“How were the schools? When you were growing up here in the red-lined district?” I asked next.
Short answer there. “Crappy.”
“But what about homelessness? I don’t see any tents like I see everywhere in California.”
“You don’t see them because the police take away all the transients’ stuff. Tents are not legal on the streets of Milwaukee.” Oh. That’s one way of solving the homeless problem. “Plus there is mass unemployment here in Milwaukee, and even before COVID. Last September was grim.”
Next Jim let me off in front of the Harley-Davidson Museum. Wow! Every model of Harley ever made was on display, starting back in 1902. Elvis Presley’s Harley. The Easy Rider Harley. Videos of Marlon Brando in The Wild One! But have you ever tried to take a selfie of yourself on a Hog? Finally some nice lady saw my dilemma and offered to take my picture so I could have bragging rights on FaceBook—the full effect of sitting on a Harley.
Then the #80 and #30 bus took me back to my hotel, and the #14 bus took me to the Milwaukee art museum—everything that you would ever hope that an art museum could be. Built like a sailing ship, out on Lake Michigan. So impressive that I even broke down and bought a refrigerator-magnet of its photo. Marvelous exhibits. Everything from a Pharaoh’s sarcophagus to a Warhol soup can.
I personally think that beauty is the most important thing in the entire world (besides perhaps pizza). The Navajos got it right. Beauty is better than “war,” better than greed, corruption, more greed. Far better than the billionaire elite who lie to us and steal our souls.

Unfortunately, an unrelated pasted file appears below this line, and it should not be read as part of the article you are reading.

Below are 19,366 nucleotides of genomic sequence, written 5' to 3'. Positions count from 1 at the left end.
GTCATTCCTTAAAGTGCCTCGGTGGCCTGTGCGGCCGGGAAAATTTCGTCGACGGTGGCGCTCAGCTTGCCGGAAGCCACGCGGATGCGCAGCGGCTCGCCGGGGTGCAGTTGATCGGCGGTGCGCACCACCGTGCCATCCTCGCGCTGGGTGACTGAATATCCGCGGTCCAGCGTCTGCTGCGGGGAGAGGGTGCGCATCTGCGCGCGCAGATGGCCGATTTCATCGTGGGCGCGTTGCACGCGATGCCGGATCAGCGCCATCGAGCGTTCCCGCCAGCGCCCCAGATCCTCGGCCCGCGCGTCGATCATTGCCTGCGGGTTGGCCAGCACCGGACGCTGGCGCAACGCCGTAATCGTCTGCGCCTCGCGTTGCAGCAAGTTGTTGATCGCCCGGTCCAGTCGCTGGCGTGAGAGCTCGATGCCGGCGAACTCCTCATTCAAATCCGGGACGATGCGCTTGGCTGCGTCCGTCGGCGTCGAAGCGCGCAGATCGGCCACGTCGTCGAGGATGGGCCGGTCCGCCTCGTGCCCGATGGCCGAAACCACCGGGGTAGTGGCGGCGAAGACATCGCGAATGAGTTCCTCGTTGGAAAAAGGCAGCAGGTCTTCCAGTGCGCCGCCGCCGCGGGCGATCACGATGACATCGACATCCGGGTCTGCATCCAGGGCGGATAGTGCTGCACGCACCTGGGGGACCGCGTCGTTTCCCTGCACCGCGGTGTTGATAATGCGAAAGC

Then Jim and I had more long discussions about race. “My parents would occasionally go back to Mississippi for reunions and stuff but they never dared to take me,” said Jim. “They knew I’d get in trouble.” Like Emmett Till? He nodded. “I respect others. But I’m not going to tolerate others disrespecting me. My parents knew that and kept me home.”
Racial discrimination here? “I just walk away. There is so much emotion involved in that issue. So much history of misery. As a White person you can talk about it but you just can’t understand. The experience. It is so very emotional of a thing. If I let it, I would be constantly charged up all the time. And that is no way to live. So I just walk away.”
Jim also said that because of his size, he would get challenged a lot too. “I learned to just walk away and let God sort it all out.” But he also said that sometimes you just need to take your stand. “Martin Luther King lived in different times than these.” Jim was a lovable tolerant bear of a man—but just don’t take advantage of that and push him too far. Got it? Good.
He dropped me back off at my haunted hotel where a bunch of young women were having a bachelorette party in the three rooms next to mine, a quiet one (at least they were quieter than the ghosts.) “We’re all going sailing on a boat on the lake,” one bridesmaid said. That sounds like a great idea….
The Democrats will love Milwaukee. I already do.
Jane Stillwater is a freelance writer who hates injustice and corruption in any form but especially injustice and corruption paid for by American taxpayers. Her latest book is “Road Trip to Damascus.”